At the beginning of the script we find the MEMORY section that defines the memory areas in which to place the code and data. We need to define a new area in which to place the overlay code so add a line, like the one shown, just below the line that starts with hub:

MEMORY
{
  hub     : ORIGIN = 0, LENGTH = 32K
  ovl     : ORIGIN = 28K, LENGTH = 4K
  cog     : ORIGIN = 0, LENGTH = 1984 /* 496*4 */

This line defines a memory area called ovl that begins at location 28762 (28K) at the end of the internal ram with size 4096 (4K) bytes. All object files defined as overlays will be loaded in this area.

Because the area is located in the microcontroller’s ram memory, we must therefore reduce the memory available for the normal program code, so change the hub line with a length of 32K-4K=28K. The first lines of the script will be like these:

MEMORY
{
  hub     : ORIGIN = 0, LENGTH = 28K
  ovl     : ORIGIN = 28K, LENGTH = 4K
  cog     : ORIGIN = 0, LENGTH = 1984 /* 496*4 */

At this point we must tell the linker which object files make up the overlay code, so let’s move down the script until we get to the SECTIONS section. The first lines of this section in the standard script should be similar to the following:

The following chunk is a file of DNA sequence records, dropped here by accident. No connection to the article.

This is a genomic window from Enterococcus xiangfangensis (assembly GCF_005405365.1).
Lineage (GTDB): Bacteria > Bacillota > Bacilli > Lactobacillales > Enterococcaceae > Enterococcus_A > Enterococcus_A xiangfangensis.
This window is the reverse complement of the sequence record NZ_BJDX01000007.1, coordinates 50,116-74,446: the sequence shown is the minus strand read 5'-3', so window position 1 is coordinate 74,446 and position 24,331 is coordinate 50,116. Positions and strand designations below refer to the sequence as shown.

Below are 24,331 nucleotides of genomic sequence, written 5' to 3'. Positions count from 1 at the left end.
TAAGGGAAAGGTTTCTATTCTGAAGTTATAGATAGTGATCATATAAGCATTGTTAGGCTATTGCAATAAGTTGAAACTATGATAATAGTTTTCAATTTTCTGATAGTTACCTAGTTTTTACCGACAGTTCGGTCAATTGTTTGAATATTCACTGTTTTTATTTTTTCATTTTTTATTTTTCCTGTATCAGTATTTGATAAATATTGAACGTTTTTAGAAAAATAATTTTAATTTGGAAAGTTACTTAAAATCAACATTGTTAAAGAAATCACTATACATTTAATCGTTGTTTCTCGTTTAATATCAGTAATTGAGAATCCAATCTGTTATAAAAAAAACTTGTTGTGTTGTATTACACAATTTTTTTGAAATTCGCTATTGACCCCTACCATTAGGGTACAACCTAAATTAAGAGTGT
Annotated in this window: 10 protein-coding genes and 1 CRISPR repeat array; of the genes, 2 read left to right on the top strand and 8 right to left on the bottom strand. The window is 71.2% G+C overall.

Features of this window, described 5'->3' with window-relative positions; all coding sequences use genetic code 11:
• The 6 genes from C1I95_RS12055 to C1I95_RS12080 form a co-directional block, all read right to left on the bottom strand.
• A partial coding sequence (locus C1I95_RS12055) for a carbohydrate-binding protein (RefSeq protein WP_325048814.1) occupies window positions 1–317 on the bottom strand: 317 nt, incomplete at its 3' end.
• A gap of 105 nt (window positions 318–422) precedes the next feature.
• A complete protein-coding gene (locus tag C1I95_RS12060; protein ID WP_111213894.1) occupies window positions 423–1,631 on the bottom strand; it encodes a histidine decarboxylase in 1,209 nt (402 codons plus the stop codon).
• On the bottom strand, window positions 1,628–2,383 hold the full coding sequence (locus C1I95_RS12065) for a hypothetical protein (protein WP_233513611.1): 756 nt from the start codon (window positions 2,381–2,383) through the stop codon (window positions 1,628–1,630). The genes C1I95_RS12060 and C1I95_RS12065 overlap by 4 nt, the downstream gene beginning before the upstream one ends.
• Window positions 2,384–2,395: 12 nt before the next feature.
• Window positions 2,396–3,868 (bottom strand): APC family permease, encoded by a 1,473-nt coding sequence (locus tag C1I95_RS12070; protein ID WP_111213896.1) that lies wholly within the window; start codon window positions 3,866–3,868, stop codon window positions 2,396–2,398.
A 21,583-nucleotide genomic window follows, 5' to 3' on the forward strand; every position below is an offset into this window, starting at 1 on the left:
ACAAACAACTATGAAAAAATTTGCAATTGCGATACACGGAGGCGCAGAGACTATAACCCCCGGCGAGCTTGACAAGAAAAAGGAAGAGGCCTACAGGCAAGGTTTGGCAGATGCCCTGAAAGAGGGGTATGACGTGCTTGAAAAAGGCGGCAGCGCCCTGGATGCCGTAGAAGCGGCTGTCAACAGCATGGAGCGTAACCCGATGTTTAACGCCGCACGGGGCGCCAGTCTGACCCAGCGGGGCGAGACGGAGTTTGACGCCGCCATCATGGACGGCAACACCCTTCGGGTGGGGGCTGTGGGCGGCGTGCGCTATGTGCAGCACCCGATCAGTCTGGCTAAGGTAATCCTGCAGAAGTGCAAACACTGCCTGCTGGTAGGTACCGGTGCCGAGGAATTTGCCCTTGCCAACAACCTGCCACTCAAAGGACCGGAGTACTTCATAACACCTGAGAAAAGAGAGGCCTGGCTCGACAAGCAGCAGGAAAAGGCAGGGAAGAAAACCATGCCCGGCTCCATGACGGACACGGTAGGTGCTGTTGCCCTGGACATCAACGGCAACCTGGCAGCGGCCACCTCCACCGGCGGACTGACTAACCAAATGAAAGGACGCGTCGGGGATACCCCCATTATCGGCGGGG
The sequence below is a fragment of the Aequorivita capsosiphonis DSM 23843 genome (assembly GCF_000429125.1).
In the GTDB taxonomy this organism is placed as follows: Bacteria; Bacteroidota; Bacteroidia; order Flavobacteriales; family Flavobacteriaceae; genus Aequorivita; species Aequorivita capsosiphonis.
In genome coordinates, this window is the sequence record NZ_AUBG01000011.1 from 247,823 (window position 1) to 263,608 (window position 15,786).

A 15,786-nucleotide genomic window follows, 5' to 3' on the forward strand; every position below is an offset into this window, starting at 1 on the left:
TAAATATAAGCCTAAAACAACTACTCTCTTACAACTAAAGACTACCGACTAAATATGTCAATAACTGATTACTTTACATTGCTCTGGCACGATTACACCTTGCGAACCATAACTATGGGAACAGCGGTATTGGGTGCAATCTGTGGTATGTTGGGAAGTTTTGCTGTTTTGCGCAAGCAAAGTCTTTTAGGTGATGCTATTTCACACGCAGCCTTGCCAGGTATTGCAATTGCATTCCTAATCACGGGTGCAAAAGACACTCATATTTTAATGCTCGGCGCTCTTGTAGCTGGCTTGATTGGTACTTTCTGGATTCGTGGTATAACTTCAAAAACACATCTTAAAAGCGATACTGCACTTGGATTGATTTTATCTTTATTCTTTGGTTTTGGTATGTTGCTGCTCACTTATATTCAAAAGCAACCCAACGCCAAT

SECTIONS
{
  /* if we are not relocating (-r flag given) then discard the boot and bootpasm sections; otherwise keep them */
  /* the initial spin boot code, if any */
   .boot : { KEEP(*(.boot)) } >hub
   .bootpasm : { KEEP(*(.bootpasm)) } >bootpasm AT>hub

So we are going to add an OVERLAY section immediately after the opening brace so that it is read before any other instruction:

SECTIONS
{
  /* overlays */
  OVERLAY : NOCROSSREFS
  {
    .ovly0  { overlay0.o(.text .data) }
    .ovly1  { overlay1.o(.text .data) }
  } >ovl AT>drivers

  /* if we are not relocating (-r flag given) then discard the boot and bootpasm sections; otherwise keep them */
  /* the initial spin boot code, if any */
   .boot : { KEEP(*(.boot)) } >hub
   .bootpasm : { KEEP(*(.bootpasm)) } >bootpasm AT>hub

The OVERLAY : NOCROSSREFS line defines the beginning of the section informing the linker that we are defining the overlay code and that each overlay can not call the code in other overlays. In the lines between braces we are going to insert the list of objects files containing the overlay code and data, one per line. In the example above we have two objects files overlay0.o and overlay1.o.